Trends in crowdfunding and cryptocurrencies are converging into a mechanism catapulting cash-poor young companies and fashioning a new financing landscape.
Block.one and Dynamic Ledger Solutions — two software startups with no sales — raised more than $400 million in early July through so-called initial coin offerings, according to The Wall Street Journal. Tezos, Dynamic Ledger’s main initiative, drew $232 million, a record amount for an ICO, according to the website CoinDesk. The record had been $153 million, established in mid-June by Bancor, a startup developing a platform for launching blockchain tokens, the Quartz Media website reported. ICOs have raised more than $1 billion so far this year, up tenfold from last year.
Unlike initial public stock offerings, the coins usually do not convey ownership of the companies but are wagers on whether products will become popular, The Wall Street Journal noted. The coins, also known as digital tokens, act like supermarket coupons, entitling holders to buy a product or service that a company expects to offer. If a product bombs, then the coins could be rendered valueless.
ICOs’ lack of regulation is attractive to investors and company managers alike, although it means more risk than Wall Street equity or bond offerings. The Securities and Exchange Commission has not pounced on them so far but has warned people about dealing in cryptocurrencies such as Bitcoin, which is connected to many of the ICOs.
In a May 2014 advisory, the SEC’s Office of Investor Education and Advocacy said, “The rise of Bitcoin and other virtual and digital currencies creates concerns for new investors. A new product, technology or innovation — such as Bitcoin — has the potential to give rise to both frauds and high-risk investment opportunities. Potential investors can easily be enticed with the promise of high returns in a new investment space and also be less skeptical when assessing something novel, new and cutting-edge.”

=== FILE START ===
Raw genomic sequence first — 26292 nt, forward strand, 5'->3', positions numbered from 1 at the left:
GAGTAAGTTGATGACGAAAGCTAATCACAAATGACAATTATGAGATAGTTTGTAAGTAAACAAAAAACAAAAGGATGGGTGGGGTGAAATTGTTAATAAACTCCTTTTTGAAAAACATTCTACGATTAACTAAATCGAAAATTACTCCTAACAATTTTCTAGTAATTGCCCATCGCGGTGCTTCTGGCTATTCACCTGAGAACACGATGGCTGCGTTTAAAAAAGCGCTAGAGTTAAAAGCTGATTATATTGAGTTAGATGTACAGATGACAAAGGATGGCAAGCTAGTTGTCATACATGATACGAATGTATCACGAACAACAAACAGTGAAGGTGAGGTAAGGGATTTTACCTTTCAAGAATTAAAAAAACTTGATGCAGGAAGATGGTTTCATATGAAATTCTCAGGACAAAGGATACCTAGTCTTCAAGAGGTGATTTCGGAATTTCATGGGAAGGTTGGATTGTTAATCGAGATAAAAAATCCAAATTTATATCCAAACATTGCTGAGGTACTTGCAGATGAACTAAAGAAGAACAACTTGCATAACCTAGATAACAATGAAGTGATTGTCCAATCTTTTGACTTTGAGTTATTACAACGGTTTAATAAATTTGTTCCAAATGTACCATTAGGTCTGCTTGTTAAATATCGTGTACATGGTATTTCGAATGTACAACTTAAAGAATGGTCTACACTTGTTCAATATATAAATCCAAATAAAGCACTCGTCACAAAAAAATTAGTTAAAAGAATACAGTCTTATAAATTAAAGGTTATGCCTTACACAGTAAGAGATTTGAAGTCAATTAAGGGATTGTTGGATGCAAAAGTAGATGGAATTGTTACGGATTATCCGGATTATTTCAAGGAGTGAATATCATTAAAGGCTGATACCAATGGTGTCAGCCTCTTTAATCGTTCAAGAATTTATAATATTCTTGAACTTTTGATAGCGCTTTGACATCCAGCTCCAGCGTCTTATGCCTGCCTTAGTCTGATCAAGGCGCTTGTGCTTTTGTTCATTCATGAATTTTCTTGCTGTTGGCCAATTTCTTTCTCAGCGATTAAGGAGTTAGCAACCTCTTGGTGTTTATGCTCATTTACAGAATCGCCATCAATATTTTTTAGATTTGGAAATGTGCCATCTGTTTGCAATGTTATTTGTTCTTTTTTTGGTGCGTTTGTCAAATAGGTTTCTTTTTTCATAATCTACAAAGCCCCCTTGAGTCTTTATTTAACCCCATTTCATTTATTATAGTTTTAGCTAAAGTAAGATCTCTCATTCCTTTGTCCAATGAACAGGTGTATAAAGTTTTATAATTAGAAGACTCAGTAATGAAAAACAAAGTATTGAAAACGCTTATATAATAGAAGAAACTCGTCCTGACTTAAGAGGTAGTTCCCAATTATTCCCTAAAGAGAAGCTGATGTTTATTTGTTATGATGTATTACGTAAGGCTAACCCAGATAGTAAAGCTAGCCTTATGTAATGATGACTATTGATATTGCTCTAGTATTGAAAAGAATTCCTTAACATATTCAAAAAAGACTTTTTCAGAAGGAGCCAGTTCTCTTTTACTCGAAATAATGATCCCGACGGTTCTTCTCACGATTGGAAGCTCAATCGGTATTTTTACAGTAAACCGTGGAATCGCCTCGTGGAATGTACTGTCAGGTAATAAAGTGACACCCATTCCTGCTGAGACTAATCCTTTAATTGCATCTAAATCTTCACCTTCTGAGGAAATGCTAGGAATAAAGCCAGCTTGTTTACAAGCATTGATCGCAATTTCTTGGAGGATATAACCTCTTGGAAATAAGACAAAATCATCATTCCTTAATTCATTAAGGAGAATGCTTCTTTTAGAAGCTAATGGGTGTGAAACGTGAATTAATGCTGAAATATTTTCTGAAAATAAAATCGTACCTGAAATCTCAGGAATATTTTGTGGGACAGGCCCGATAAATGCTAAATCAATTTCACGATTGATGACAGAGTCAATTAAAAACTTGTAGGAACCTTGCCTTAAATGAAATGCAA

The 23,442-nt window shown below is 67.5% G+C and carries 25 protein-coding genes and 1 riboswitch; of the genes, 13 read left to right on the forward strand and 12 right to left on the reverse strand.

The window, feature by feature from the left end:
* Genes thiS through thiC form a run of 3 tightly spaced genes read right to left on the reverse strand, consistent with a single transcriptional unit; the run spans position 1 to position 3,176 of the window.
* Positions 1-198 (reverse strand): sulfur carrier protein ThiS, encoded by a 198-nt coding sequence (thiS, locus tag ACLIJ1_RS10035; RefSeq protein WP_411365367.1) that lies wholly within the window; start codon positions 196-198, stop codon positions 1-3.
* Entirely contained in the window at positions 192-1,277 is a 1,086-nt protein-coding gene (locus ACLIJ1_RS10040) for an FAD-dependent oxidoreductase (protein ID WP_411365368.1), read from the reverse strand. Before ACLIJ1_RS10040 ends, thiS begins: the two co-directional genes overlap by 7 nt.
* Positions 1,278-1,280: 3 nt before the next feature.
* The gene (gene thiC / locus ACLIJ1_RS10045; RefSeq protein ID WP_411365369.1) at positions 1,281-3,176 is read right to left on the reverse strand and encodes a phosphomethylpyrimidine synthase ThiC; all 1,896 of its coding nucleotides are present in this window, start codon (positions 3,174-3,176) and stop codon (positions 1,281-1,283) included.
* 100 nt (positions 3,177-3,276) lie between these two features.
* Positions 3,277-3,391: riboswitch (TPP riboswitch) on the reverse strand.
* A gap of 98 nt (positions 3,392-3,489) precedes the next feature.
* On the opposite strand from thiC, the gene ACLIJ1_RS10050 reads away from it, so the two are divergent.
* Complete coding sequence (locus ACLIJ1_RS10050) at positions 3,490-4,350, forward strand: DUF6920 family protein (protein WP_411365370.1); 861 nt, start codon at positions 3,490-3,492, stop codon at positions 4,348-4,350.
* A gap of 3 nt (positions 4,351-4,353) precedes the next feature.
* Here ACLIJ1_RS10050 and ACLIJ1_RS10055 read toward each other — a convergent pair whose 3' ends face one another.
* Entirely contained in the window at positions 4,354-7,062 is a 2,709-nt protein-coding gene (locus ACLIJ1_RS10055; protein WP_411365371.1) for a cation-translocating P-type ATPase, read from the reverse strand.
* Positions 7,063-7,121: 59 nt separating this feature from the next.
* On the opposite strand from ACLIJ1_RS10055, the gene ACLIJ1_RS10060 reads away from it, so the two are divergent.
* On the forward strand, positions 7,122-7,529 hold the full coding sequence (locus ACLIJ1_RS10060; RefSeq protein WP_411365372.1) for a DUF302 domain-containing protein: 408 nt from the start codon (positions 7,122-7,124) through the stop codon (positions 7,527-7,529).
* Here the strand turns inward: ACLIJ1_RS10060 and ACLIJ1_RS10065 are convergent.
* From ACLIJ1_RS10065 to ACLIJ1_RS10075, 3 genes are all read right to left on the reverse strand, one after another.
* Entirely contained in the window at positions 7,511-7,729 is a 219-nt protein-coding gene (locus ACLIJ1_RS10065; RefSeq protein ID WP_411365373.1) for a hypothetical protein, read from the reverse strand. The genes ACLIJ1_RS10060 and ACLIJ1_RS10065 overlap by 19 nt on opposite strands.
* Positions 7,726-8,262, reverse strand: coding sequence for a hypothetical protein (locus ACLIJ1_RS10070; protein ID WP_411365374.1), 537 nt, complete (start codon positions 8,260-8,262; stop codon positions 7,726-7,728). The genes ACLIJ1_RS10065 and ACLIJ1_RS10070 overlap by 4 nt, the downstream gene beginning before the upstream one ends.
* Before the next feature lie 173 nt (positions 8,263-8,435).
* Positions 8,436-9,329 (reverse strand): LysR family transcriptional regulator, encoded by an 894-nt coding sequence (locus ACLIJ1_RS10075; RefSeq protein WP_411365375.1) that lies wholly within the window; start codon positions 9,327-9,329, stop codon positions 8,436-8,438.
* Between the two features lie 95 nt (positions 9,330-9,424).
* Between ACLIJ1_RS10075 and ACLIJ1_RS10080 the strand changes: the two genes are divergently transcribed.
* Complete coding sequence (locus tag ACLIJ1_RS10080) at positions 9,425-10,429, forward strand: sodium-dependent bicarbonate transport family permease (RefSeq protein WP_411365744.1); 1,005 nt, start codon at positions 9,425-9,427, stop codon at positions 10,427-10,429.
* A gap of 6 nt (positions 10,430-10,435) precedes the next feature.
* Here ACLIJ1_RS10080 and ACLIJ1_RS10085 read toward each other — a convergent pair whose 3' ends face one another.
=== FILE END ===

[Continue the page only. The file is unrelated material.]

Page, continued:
ICOs are sometimes run through nonprofit foundations. Dynamic Ledger Solutions is using a Switzerland-based foundation that carries the name of its Tezos software project. Bancor, which has Israeli connections, also is attached to a foundation. That some of the foundations and ICOs are outside the United States and its sometimes-stifling regulatory environment may be no accident. The websites of companies operating in the ICO universe rarely list a base city for their operations, another sign they’d rather the authorities not be able to easily find them.
Block.one and Dynamic Ledger Solutions’ Tezos are attempting to create digital platforms using blockchain, the decentralizing software innovation that gave birth to Bitcoin. Indeed, the Twitter profile of Kathleen Breitman, cofounder of Dynamic Ledger, says she is “working on decentralized governance.” Coin offerings have helped fuel the rise of Bitcoin and another digital currency, Ethereum, although the coins sold in the offerings are not always those currencies.
Likened to crowdfunding campaigns that are uplifting shallow-pocketed developers in various fields, coin offerings have tapped large capital pools, sometimes from venture capital investors that have traditionally been out of reach for most young entrepreneurs.
Block.one, which was founded just this year, raised $185 million worth of Bitcoin and Ethereum, The Wall Street Journal reported. Tezos drew 65,627 bitcoin (valued at about $156 million) and 361,122 ethereum (worth about $76 million), CoinDesk reported. While lacking Wall Street prestige, the two recent coin offerings each raised close to the $219 million that U.S. companies on average raised through initial public offerings last year, The Wall Street Journal reported. By way of comparison, the much-watched IPO of Blue Apron Holdings, the New York–based meal-kit delivery company with $800 million in annual revenue, raised $300 million at the end of June.
New York–based block.one, which has just 35 employees, announced it is developing open-source software for EOS, a new blockchain operating system designed to support commercial decentralized applications. Among the goals is enabling blockchain users not to pay separately for every transaction or have to purchase a cryptocurrency.
The Tezos project could be instrumental in bringing about “a sea change as big as the internet,” Tim Draper, a Silicon Valley venture capitalist, told The Wall Street Journal. Draper is a coin investor and adviser at Dynamic Ledger and Bancor. ICOs look to be an impressive bootstrapping alternative to traditional financing methods and could have positive spillovers on the financing world as most of us now know it.